I recently lost my sister to cancer, she was 49.
She fought hard for eighteen months until she could fight no more.
She was living in Australia with her immediate family who were there when she went.
One of her wishes was not to have a funeral as she didn’t want everyone to be sad.
I respected her wish and still do, but with me living here in England, her in Australia and my blood family all in New Zealand (yes I’m a kiwi), I have not been able to find an outlet for the grief that is bottled up inside me, let alone be able to say good bye.
I find it difficult to talk to my wife and her close family about it.
I am in regular contact via online with family back in NZ, but I feel unable to deal with my sister’s passing.

I’d be grateful if anyone could offer advice, or has similar experiences?

With thanks,

Hi , I’ve just came across your post , I’m in the same position as you I lost my twin sister In December 2020 to breast cancer , I’m here for a chat

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I lost my sister in 2021. We did have a funeral, it must be really difficult when your sibling doesn’t want a funeral, I understand that they don’t want you sad, but you are sad and devastated regardless of what they want, why don’t you have your own sort of service maybe make a memory box with pictures etc and write a letter to her, either bury it in your garden on her anniversary and make it a lovely day talking about her and your lovely memories, Skype, zoom Australia and New Zealand to the family and they can do the same, plant a rose or a tree in the same spot, or maybe a really nice place you think she would like, somewhere you can visit on birthdays & anniversaries
My heart goes out to you, I miss my sister so much


I’m still struggling to find an outlet for whats bottled up inside me.
Every day Linda is there. Sometimes lurking in the background, and other times it’s all I can do to breathe.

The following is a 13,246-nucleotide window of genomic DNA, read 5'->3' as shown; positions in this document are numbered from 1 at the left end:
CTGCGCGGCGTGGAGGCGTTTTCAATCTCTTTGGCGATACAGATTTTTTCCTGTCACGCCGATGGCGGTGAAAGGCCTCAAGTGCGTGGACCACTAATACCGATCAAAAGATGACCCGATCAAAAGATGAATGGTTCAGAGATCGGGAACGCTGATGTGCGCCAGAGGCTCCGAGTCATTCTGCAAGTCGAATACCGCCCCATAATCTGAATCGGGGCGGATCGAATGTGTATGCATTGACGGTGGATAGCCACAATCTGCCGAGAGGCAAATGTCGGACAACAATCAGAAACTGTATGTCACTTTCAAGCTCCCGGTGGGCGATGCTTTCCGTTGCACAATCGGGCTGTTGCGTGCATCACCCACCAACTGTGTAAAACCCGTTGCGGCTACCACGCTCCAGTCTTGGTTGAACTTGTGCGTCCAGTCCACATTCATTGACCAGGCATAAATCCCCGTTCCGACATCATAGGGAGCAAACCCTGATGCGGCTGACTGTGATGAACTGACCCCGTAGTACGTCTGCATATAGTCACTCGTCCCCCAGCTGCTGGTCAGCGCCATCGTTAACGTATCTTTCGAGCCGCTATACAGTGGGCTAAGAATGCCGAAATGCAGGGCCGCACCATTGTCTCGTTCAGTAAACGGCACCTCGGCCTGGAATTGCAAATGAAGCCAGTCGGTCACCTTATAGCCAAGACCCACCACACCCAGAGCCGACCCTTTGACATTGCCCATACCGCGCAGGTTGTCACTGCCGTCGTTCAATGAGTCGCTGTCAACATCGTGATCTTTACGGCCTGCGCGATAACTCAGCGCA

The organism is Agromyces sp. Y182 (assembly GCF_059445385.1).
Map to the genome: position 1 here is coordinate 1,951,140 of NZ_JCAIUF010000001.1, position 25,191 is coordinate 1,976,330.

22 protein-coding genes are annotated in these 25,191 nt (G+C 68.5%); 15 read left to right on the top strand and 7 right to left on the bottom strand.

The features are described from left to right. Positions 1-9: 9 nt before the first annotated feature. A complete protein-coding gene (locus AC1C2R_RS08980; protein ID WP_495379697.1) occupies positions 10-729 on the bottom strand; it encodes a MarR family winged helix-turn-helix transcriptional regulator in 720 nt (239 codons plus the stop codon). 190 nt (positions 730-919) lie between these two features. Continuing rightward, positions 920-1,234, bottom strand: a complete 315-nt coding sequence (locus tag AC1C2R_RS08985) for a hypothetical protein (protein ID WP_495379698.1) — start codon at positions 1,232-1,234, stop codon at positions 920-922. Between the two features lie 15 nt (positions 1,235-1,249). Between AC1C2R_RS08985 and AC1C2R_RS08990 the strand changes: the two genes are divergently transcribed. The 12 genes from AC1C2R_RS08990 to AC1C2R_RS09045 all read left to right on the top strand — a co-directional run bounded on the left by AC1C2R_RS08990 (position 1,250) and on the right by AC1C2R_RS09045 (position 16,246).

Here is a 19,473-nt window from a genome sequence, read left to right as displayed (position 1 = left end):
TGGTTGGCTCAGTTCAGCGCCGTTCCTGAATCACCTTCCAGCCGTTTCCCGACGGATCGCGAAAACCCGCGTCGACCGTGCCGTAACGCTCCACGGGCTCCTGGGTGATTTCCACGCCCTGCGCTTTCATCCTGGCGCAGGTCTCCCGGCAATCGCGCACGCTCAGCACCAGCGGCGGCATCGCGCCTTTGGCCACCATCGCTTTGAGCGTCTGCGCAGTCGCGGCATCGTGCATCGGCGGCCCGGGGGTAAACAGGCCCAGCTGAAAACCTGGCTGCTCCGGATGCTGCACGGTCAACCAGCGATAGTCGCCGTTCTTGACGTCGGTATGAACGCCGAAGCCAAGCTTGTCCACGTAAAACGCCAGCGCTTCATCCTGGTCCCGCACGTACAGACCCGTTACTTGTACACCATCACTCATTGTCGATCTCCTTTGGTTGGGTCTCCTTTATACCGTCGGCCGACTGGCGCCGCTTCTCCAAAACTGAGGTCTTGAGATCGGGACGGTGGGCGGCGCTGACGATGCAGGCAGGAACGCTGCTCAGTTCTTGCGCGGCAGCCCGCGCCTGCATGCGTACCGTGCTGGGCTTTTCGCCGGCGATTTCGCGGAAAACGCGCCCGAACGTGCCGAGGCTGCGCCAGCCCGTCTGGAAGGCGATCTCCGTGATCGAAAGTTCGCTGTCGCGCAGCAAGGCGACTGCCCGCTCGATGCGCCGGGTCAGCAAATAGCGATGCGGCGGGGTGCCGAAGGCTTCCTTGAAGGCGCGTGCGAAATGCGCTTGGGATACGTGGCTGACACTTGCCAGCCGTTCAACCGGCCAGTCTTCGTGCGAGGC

It’s tearing me apart knowing that I’ll never see my dear sister again.
She is in my heart and thoughts always.
I’d give everything to be able to see her again.
I’ve been told that the pain goes away, but it hasn’t lessened one bit since she left us.


So sorry Gawumpi42, I live (exist) with the devastating loss of my younger Sister every day, now 4 years on. My Sister was joyous, positive and embraced life. She also did not want a funeral, so we had a small gathering of her close friends, family & her colleagues where we celebrated her life. We had my musician BIL play music and anyone was welcome to share their memories. It was simple but meaningful. We also dedicated a memorial bench to her in a spot she loved.
I relate to the agony of not being able to see her again. Many days I still pretend she is just away and will be back. I sense your pain, and wish I could say it goes away (like others try to tell us) however for me this pain is ever present, albeit some days I can briefly distract myself . I hope you might find your own ways to honour her memory and provide outlets for your grief. Here to listen. Xxx Another Grieving Sister :broken_heart:


Hi Gary
This hit hard with me. My sister passed on the 21st of December suddenly & although I was with her we had to leave her technically still alive as we signed to donate her organs so didn’t feel like a good bye. 3 days before her funeral I caught covid so couldn’t attend but watched at home on telly but it wasn’t a good bye for me. The guilt is crushing not having said a good bye I’ve had a tattoo done for her I have some of her ashes & pictures etc but none of it has felt like a good bye for me. I hope you find a way for you to say your own personal good bye in the meantime be gentle to yourself.